Article Text

Download PDFPDF

Education and treatment adherence during the COVID-19 pandemic. Response to: ‘Adherence to medication in patients with rheumatic diseases during COVID-19 pandemic’ by Khabbazi et al
Free
  1. Rita Angélica Pineda-Sic1,
  2. Griselda Serna-Peña1,
  3. Jesus Alberto Cardenas-de la Garza1,
  4. Sergio A Torres-Castillo2,
  5. Dionicio Angel Galarza-Delgado1,
  6. Diana Elsa Flores-Alvarado1
  1. 1Rheumatology, Universidad Autonoma de Nuevo Leon, Monterrey, Nuevo Leon, Mexico
  2. 2Servicio de Neurología, Universidad Autonoma de Nuevo Leon, Monterrey, Nuevo Leon, Mexico
  1. Correspondence to Dr Dionicio Angel Galarza-Delgado, Rheumatology, Universidad Autonoma de Nuevo Leon, Monterrey, Nuevo Leon, PC 64460, Mexico; dgalarza{at}medicinauanl.mx

Statistics from Altmetric.com

With great interest, we read the study of Dr Khabbazi et al1 regarding treatment adherence in patients with inflammatory rheumatic diseases during the COVID-19 pandemic in the East Azarbaijan province of Iran. They conducted telephone interviews to 1324 patients and inquired about treatment adherence behaviours during 2 weeks from July 2020. Of the 858 patients included in the final analysis, non-adherence was reported by 6.5% of the patients (defined by the group as ≥20% change in the dose or frequency of medications). In accordance to previous studies,2 this work demonstrates that a small percentage of patients were non-adherent to their treatment and with a lower frequency than the one reported in our Latin American sample population (15.1%).3 The principal pattern of non-adherence was the complete discontinuation of medications (58.9%), and the most common reason (62.5%, n=35) was the fear of the immunosuppressive effects of therapy.

Treatment adherence in rheumatic diseases encompasses a complex relationship between patients, healthcare team/system, community and economy.4 The COVID-19 pandemic has importantly impacted all of factors making treatment adherence during the current times a difficult challenge. While cross-sectional studies are limited to draw solid conclusions or design adequate strategies, they provide an important general overview of the impact of COVID-19 and adherence in rheumatic diseases in different populations. The evaluation of medication persistence and longitudinal evaluation are necessary to determine the real impact of COVID-19 on adherence behaviours. Nonetheless, strategies to diminish non-adherence should not wait for the evidence to accumulate. Education regarding the relationship between medications, rheumatic diseases and COVID-19 are key to improve adherence and dissipate patients’ fear and unfounded beliefs. Educational strategies should be promptly established worldwide to possibly limit unnecessary morbidity and mortality due to medication non-adherence.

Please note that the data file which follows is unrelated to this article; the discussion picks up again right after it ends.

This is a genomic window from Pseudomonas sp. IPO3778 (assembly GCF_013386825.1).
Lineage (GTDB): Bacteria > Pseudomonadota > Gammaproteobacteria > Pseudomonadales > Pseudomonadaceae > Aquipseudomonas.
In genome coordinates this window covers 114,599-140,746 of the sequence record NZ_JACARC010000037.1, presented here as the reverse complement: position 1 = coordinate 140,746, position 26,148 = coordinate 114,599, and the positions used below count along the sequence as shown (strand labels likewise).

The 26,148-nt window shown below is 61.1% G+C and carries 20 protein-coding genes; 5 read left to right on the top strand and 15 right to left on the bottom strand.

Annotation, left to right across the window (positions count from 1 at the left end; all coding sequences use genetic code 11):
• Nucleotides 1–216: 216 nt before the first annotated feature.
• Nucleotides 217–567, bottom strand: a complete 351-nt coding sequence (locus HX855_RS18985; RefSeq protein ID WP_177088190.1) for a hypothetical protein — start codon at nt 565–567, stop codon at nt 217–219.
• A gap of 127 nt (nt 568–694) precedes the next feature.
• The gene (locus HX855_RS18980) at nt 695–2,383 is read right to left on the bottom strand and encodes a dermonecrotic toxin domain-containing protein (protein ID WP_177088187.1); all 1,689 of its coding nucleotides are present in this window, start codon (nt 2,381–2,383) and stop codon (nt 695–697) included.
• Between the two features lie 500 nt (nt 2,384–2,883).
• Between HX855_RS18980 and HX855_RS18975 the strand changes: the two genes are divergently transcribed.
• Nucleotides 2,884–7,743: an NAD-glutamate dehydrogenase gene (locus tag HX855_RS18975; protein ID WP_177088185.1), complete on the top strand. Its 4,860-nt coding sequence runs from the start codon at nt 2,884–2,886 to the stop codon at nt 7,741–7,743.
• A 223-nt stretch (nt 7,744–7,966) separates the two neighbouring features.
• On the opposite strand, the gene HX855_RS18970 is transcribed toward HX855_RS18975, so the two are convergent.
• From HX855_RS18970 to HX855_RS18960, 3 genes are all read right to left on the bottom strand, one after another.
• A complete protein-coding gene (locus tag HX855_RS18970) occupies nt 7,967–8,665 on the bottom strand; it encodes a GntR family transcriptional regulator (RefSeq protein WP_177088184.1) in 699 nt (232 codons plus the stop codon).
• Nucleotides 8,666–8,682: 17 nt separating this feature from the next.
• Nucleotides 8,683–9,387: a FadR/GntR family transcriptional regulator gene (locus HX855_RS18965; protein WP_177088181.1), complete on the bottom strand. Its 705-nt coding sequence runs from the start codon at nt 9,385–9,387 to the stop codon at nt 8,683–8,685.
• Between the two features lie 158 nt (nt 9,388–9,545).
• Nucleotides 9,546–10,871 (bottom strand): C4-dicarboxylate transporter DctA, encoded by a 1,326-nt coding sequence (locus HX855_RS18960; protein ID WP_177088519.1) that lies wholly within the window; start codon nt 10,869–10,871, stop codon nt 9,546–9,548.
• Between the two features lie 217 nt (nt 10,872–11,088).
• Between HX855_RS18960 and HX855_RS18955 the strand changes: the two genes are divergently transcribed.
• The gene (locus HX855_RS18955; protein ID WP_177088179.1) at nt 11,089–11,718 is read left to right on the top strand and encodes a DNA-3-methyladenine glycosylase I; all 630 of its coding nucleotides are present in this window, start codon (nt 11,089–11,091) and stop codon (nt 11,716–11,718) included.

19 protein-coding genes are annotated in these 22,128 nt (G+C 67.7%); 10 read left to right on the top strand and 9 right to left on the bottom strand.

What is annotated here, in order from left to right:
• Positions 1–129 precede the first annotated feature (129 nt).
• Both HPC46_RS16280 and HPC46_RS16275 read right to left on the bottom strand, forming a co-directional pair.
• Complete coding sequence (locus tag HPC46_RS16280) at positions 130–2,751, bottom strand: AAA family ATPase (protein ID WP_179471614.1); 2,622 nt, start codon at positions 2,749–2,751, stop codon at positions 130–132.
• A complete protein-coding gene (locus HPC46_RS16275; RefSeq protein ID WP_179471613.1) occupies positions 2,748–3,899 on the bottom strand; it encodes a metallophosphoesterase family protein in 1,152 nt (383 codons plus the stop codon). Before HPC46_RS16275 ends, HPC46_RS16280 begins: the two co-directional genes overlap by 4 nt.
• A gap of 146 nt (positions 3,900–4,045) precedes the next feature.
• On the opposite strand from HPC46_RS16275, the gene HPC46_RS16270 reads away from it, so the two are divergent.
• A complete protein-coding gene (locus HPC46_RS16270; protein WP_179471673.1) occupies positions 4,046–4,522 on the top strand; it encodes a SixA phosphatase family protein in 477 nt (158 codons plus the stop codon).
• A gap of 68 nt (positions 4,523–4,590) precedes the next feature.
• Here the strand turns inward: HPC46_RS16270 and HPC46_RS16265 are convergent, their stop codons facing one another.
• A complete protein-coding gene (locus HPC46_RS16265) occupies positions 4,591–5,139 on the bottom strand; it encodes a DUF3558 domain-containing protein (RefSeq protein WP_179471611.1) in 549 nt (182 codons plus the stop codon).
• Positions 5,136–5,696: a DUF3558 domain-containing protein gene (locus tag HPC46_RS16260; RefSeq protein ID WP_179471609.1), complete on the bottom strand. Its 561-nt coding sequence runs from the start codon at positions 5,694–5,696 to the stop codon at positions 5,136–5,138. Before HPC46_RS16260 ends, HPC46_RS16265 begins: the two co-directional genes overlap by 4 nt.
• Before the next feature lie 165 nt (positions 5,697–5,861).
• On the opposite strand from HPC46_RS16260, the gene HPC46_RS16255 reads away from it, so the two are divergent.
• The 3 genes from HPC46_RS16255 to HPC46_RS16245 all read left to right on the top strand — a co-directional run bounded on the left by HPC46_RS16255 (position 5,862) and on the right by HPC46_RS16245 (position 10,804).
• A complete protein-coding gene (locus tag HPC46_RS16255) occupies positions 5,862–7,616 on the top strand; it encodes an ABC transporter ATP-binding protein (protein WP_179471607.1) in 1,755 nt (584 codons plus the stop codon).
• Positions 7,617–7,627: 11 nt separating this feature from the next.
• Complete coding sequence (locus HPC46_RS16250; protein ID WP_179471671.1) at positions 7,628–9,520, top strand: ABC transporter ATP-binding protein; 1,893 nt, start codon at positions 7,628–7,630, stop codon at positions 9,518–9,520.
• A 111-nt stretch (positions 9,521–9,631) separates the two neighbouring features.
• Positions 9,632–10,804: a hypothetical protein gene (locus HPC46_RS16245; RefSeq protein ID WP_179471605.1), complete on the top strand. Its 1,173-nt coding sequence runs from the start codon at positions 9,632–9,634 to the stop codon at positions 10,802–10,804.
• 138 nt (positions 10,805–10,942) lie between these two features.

References

View Abstract

Footnotes

  • Handling editor Josef S Smolen

  • Twitter @ritapineda_6, @DraGrisSerna, @sactMD

  • Contributors RAP-S and GS-P, conceived the manuscript. RAP-S, GS-P, JAC-dlG, SAT-C, DAG-D and DEF-A drafted and revised the manuscript for important intellectual content.

  • Funding The authors have not declared a specific grant for this research from any funding agency in the public, commercial or not-for-profit sectors.

  • Competing interests None declared.

  • Patient and public involvement Patients and/or the public were not involved in the design, conduct, reporting or dissemination plans of this research.

  • Patient consent for publication Not required.

  • Provenance and peer review Commissioned; internally peer reviewed.

Request Permissions

If you wish to reuse any or all of this article please use the link below which will take you to the Copyright Clearance Center’s RightsLink service. You will be able to get a quick price and instant permission to reuse the content in many different ways.

Linked Articles